Wyrick sentenced on weapon assault charge

A Baker man was sentenced Tuesday in District Court to five years deferred imposition of sentence with all but ten days suspended for felony assault with a weapon.

By Angel Wyrwas

A Baker man was sentenced Tuesday in District Court to five years deferred imposition of sentence with all but ten days suspended for felony assault with a weapon.

Chace Wyrick, 25, pleaded nolo contendere in August to the charge as well as a misdemeanor partner or family assault charge per a plea agreement.

In February, Baker Police responded to a 911 call about a domestic situation. The investigation revealed that after becoming intoxicated, Wyrick and his girlfriend began arguing. As the argument escalated, Wyrick physically attacked the girl and fired an unloaded .45 pistol at her. She was able to escape and get help.

Attorney Darcy Wassmann recommended sentencing as put forth in the plea agreement and defense counsel agreed with the recommendation. Defense Attorney Brad Arndorfer stated that Wyrick had completed treatment at Rimrock Addiction Treatment Center in Billings. He also stated that Wyrick and his girlfriend were now engaged explaining that he had a great support system between their two families. Wyrick addressed the court and thanked Judge Murnion for letting him go to treatment.

Judge Murnion handed down a sentence of one year in the Fallon County Detention Center with all but thirty days suspended, giving Wyrick credit for the 32 days he’d previously spent in jail at the time of his arrest and a fine of $1000 with $500 suspended for the partner or family member assault charge. On count two, Wyrick was given five years deferred imposition of sentence with all but ten days suspended. He was also fined $5000 with $4000 suspended. Counts one and two to run consecutively. If Wyrick successfully completes his sentence, he can apply to have the felony charge withdrawn from his record.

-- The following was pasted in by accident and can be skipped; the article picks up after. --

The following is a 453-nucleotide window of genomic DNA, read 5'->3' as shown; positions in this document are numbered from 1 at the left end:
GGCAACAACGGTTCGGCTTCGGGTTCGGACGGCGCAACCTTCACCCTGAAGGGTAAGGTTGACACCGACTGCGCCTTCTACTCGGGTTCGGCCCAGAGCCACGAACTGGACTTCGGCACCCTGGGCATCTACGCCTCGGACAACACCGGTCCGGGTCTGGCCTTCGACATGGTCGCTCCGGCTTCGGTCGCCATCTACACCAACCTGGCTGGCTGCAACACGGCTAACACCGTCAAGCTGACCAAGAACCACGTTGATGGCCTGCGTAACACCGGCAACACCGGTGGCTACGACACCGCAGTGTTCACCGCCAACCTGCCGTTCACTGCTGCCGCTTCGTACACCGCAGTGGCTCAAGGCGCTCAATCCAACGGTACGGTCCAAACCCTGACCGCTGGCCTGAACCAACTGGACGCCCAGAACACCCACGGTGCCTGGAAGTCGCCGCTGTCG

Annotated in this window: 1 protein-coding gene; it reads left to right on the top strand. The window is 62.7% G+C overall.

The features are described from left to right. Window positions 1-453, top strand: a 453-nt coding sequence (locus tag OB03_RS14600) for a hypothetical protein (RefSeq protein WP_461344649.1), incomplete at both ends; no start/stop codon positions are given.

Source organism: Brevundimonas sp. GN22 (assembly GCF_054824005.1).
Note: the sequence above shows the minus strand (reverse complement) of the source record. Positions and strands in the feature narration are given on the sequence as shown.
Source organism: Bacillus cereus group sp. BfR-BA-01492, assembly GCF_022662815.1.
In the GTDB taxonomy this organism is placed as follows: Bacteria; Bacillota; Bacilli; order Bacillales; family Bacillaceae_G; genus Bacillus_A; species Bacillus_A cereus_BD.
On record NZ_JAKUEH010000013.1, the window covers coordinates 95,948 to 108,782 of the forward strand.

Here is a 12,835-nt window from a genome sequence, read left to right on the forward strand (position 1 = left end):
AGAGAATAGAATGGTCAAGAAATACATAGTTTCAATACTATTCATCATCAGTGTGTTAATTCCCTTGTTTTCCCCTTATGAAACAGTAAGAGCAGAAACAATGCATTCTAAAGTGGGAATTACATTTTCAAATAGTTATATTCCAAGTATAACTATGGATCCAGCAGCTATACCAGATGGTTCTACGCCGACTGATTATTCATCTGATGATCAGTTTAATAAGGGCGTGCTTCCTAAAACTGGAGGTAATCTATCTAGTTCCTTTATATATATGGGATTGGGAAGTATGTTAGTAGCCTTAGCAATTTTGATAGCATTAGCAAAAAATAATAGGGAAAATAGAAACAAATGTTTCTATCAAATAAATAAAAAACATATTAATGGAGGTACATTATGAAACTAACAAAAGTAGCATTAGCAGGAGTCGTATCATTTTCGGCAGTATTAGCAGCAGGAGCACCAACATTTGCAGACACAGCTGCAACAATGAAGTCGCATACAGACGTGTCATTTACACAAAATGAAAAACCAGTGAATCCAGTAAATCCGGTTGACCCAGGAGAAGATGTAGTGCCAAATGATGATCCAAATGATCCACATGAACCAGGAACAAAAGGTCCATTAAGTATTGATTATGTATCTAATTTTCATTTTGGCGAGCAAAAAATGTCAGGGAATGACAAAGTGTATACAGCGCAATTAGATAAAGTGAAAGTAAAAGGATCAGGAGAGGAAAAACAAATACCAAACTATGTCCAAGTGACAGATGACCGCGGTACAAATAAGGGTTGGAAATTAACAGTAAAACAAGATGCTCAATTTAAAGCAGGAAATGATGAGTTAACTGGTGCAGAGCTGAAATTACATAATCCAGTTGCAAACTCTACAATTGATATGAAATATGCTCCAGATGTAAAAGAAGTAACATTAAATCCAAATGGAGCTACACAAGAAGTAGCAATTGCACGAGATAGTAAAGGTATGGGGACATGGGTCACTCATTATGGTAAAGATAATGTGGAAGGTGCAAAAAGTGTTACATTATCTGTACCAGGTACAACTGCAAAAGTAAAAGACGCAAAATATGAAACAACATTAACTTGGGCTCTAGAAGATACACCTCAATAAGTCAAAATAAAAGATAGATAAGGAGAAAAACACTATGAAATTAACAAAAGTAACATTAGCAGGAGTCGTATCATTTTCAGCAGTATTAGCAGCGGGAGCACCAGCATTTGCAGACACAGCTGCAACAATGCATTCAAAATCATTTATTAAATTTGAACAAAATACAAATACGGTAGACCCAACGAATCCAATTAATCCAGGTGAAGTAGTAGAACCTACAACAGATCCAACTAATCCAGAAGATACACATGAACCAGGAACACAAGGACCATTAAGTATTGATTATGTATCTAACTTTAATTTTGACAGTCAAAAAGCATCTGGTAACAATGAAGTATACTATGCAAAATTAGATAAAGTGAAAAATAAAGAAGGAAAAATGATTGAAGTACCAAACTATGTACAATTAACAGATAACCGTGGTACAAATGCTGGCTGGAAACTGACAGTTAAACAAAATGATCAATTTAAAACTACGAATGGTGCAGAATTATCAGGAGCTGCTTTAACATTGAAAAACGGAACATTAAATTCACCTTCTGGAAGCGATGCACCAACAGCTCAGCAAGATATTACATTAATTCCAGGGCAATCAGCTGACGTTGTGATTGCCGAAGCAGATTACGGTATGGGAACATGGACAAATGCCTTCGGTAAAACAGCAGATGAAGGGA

“The court cannot ignore the facts in the case,” said Judge Murnion. “This could’ve potentially been a much worse case. The charges are very serious. Though this sentence will allow you to keep your job and provide for your family, you will be under strict conditions for six years. You need to sit in jail and think about what you did and what it would be like if you had to stay in jail.”

Judge Murnion made note that Wyrick did not have any prior felonies and the fact he acknowledged having an alcohol addiction was in Wyrick’s favor. As part of his 29 standard conditions of probation, Wyrick will have to complete 40 hours of anger management classes and continue his outpatient recovery.

      



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